We are in the throes of an ugly epidemic of a self-absorbed humanity. Unfortunately, it is only going to get worse as the Bible does indeed predict it in 2 Timothy 3:2-5.

2 Timothy 3:2-5

2 People will be lovers of themselves, lovers of money, boastful, proud, abusive, disobedient to their parents, ungrateful, unholy, 3 without love, unforgiving, slanderous, without self-control, brutal, not lovers of the good, 4 treacherous, rash, conceited, lovers of pleasure rather than lovers of God— 5 having a form of godliness but denying its power. Have nothing to do with such people.

It’s visible on the roadways with erratic, careless, and distracted driving and the soaring amount of road rage incidents. It’s commonplace now to inconsiderately cut people off in traffic, ride their bumpers and push them off the road in order to be first or faster. Driving defensively has never been more necessary than today. It’s no longer just being a careful driver obeying the traffic signs, speed limits, and laws of the road, but being alert to who’s going to cut me off, flip me off, or tell me off on the highway!

In public, at home, in the workplace and in relationships, people have an immense sense of entitlement, are too offended, and don’t forgive easily or at all. Our culture is dominated by people refusing to compromise, be adaptable, be flexible, or prefer someone above themselves. It’s why marriages, families, friendships, and relationships are all falling apart.

There is no end in sight to the culture of me, only further perpetuation of it. A personal, internal philosophy of “Me first!” or even worse, “You don’t matter!” is indicative of too much pride and not enough humility in one’s life. Perhaps it’s a lifetime of zero consequences and no accountability. Maybe it’s that everything was handed to them with little to no effort so that is what they now expect from others (btw, thanks parents for poorly raising your entitled children for everyone else to have to deal with now!). It can also be due to resentment, bitterness, and an arrogant victim mentality of “Everyone owes me!”

Social media isn’t helping either as it dangerously contributes to the culture of me. We’re too busy filming brawls in Walmart for viral video status instead of responding with shock and disapproval with the encouragement to strive for better. Posting daily selfies, lengthy video stories, and going live in all we do is now the norm in order to show hundreds, thousands, and even millions of followers how fantastic we are. Our insatiable need to prove our worth and exploit ourselves for the admiration of others is doing nothing but fulfilling our superficial selfish needs.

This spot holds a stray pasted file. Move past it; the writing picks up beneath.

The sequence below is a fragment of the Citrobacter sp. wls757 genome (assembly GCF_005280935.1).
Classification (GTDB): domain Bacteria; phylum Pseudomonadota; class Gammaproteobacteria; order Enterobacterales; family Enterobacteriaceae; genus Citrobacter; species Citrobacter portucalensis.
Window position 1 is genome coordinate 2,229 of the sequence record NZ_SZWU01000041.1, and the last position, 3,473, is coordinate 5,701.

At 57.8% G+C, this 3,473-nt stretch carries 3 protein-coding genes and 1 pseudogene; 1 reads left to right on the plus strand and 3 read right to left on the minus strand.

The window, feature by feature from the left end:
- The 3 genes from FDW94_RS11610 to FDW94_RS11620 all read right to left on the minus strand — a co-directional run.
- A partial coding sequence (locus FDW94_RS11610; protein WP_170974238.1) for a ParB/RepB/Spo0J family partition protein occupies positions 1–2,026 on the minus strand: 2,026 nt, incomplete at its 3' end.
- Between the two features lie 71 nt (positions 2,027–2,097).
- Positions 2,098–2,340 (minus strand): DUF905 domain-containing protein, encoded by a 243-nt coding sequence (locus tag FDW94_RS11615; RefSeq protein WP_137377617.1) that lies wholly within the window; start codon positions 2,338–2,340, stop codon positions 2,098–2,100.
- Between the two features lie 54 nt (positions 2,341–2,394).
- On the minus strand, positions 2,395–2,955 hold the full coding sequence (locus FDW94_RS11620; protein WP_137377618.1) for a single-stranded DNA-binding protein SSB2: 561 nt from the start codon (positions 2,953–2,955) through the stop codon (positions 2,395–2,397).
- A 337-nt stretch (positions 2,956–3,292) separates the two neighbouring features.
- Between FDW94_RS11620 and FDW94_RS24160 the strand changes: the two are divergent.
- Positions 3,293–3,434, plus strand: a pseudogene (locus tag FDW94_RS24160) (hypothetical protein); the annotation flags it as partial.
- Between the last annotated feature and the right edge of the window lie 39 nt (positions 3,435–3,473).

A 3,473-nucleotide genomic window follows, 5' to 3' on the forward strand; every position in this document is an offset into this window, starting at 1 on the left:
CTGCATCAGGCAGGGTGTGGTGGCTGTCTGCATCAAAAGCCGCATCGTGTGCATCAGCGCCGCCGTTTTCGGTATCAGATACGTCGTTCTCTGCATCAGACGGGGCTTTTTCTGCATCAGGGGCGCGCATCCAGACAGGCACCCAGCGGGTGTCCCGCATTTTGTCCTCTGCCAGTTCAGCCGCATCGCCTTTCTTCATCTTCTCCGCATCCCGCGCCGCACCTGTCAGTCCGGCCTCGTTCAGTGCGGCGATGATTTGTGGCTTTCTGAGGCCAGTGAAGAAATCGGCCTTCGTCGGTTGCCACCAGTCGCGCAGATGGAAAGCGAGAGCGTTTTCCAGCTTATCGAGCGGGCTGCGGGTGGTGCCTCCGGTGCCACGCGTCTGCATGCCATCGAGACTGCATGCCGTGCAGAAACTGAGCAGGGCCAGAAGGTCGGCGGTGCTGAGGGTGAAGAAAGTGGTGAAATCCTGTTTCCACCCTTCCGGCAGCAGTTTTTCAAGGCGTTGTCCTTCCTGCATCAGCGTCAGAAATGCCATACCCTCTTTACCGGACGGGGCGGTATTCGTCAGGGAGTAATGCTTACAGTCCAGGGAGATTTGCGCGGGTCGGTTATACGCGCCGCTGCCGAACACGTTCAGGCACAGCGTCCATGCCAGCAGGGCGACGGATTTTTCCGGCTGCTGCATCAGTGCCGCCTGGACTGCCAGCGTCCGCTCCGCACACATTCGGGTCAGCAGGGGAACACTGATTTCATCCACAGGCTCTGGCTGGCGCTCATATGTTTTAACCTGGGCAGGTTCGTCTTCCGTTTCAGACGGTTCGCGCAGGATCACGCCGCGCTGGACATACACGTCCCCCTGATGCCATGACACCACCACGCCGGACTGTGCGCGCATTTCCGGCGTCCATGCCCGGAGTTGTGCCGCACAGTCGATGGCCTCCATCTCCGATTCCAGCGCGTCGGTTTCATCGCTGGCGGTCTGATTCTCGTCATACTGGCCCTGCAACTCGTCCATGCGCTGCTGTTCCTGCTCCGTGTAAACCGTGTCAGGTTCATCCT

How about the brave keyboard warriors? They spew hateful, demeaning comments with absolutely no filter. They post with such boldness as they cower behind the anonymity of a social media account. Their intentions are self-satisfying as their impulsive and unkind rhetoric has only one mission: to tear people down not once thinking how their cruel words might ultimately affect others because they just fulfilled their immediate need of self-gratification. Mission accomplished!

Note that in all these examples, not once is anything done for someone else. They’re all for the purpose of satisfying self. If people would spend half their time doing some self-reflection and seeking a deeper life, they would live a more rewarding life that doesn’t need to be played out on social media because when you live a rewarding life, you don’t need the affirmation from countless strangers to tell you are worthy of anything. It comes from within and that feeling satisfies you.

Individuals who are cognizant to the feelings, needs and well-being of others are a rare breed anymore. We are all born selfish so our lives must be a constant work in progress to improve and extinguish that innate nature within ourselves. We must recognize it and seek to change it.

Unless you are exposed to and taught a selfless life, most likely you will not produce a selfless life. I believe we begin to change when at some point in our lives, someone has or will cross our path and demonstrate what selflessness looks like and we understand how it makes us feel as a recipient. It is then we must pay attention. That feeling of gratitude we get when selflessness is directed toward us must be etched in our brains and fondly remembered so that the next time we have the opportunity, we can be the initiator of that feeling of gratitude in someone else by selflessly choosing to put them first.

Make today the day you choose to put others before yourself impressing them so profoundly with your selflessness that they cannot wait for their opportunity to impress it onto others.

Romans 12:10  

Love one another with brotherly affection. Outdo one another in showing honor.